Journal cover Journal topic
Drinking Water Engineering and Science An interactive open-access journal

Journal metrics

  • CiteScore<br/> value: 0.79 CiteScore
    0.79
  • SNIP value: 0.813 SNIP 0.813
  • SJR value: 0.228 SJR 0.228
  • IPP value: 0.719 IPP 0.719
Drink. Water Eng. Sci., 11, 67-85, 2018
https://doi.org/10.5194/dwes-11-67-2018
© Author(s) 2018. This work is distributed under
the Creative Commons Attribution 3.0 License.
Research article
15 May 2018
Algorithms for optimization of branching gravity-driven water networks
Ian Dardani and Gerard F. Jones College of Engineering, Villanova University, Villanova, PA 19085, USA
Abstract. The design of a water network involves the selection of pipe diameters that satisfy pressure and flow requirements while considering cost. A variety of design approaches can be used to optimize for hydraulic performance or reduce costs. To help designers select an appropriate approach in the context of gravity-driven water networks (GDWNs), this work assesses three cost-minimization algorithms on six moderate-scale GDWN test cases. Two algorithms, a backtracking algorithm and a genetic algorithm, use a set of discrete pipe diameters, while a new calculus-based algorithm produces a continuous-diameter solution which is mapped onto a discrete-diameter set. The backtracking algorithm finds the global optimum for all but the largest of cases tested, for which its long runtime makes it an infeasible option. The calculus-based algorithm's discrete-diameter solution produced slightly higher-cost results but was more scalable to larger network cases. Furthermore, the new calculus-based algorithm's continuous-diameter and mapped solutions provided lower and upper bounds, respectively, on the discrete-diameter global optimum cost, where the mapped solutions were typically within one diameter size of the global optimum. The genetic algorithm produced solutions even closer to the global optimum with consistently short run times, although slightly higher solution costs were seen for the larger network cases tested. The results of this study highlight the advantages and weaknesses of each GDWN design method including closeness to the global optimum, the ability to prune the solution space of infeasible and suboptimal candidates without missing the global optimum, and algorithm run time. We also extend an existing closed-form model of Jones (2011) to include minor losses and a more comprehensive two-part cost model, which realistically applies to pipe sizes that span a broad range typical of GDWNs of interest in this work, and for smooth and commercial steel roughness values.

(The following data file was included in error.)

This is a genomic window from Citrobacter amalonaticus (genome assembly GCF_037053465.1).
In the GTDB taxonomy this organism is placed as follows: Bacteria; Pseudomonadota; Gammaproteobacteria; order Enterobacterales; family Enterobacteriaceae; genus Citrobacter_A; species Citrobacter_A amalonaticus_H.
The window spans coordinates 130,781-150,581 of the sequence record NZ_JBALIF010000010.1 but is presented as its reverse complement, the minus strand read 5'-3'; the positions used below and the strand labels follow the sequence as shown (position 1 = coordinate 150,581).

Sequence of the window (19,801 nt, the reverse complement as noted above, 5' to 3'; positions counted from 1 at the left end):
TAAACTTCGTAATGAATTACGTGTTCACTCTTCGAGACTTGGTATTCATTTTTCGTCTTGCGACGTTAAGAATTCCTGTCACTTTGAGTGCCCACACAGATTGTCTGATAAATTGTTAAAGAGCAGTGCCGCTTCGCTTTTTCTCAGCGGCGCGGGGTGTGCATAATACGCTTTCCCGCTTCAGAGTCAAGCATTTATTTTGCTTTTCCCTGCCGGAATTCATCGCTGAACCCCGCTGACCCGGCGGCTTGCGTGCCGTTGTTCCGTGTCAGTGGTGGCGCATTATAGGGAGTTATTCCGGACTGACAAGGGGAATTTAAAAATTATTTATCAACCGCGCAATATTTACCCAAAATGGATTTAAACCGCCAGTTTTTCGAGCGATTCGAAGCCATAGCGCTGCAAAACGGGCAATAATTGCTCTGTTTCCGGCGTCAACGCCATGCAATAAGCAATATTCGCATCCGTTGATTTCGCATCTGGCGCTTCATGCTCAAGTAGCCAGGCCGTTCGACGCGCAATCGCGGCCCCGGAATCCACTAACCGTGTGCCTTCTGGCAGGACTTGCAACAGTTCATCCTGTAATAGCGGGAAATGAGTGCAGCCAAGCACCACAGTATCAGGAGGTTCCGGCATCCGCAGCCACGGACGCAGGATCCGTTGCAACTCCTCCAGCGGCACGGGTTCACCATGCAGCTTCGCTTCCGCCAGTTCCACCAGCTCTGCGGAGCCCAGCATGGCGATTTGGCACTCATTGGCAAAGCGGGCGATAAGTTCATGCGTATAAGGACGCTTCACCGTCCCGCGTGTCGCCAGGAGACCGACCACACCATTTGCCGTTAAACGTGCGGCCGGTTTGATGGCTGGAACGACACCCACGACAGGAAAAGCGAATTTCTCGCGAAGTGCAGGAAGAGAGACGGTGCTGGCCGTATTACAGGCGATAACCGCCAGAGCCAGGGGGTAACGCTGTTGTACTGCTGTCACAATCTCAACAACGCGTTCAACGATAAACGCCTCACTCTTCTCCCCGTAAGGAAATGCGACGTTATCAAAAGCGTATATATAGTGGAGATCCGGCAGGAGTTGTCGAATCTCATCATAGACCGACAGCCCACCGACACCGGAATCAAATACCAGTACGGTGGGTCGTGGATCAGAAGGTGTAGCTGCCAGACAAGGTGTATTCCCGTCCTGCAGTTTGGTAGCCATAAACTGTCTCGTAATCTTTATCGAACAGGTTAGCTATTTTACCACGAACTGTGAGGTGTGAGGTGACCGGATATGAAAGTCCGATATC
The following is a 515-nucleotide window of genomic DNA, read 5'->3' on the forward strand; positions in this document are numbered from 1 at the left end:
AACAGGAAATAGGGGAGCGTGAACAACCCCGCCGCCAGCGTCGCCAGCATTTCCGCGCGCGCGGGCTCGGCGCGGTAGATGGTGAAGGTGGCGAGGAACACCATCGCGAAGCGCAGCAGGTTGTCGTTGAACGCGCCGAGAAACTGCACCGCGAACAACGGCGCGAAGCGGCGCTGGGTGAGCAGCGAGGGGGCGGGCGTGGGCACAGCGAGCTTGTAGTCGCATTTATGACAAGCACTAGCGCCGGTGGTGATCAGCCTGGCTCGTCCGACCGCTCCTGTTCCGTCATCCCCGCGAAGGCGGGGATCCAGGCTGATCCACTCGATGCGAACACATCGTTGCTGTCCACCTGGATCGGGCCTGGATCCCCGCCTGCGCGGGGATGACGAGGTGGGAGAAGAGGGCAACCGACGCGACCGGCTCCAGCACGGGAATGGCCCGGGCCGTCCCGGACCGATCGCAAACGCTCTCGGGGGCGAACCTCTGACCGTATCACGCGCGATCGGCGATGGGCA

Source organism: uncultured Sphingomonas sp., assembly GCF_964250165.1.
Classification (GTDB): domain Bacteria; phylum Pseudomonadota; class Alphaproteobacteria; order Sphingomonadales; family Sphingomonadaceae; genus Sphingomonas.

Citation: Dardani, I. and Jones, G. F.: Algorithms for optimization of branching gravity-driven water networks, Drink. Water Eng. Sci., 11, 67-85, https://doi.org/10.5194/dwes-11-67-2018, 2018.
Publications Copernicus
Download
Short summary
This work is an outgrowth of engineering service learning at Villanova University in Pennsylvania, USA. Teams of students assess and collect data on site, and design and communicate information for clean water networks that benefit developing areas around the world. The design of a water network requires the selection of pipe diameters that satisfy pressure and flow requirements while minimizing cost. This work contrasts and compares results of several models and makes key recommendations.
This work is an outgrowth of engineering service learning at Villanova University in...
Share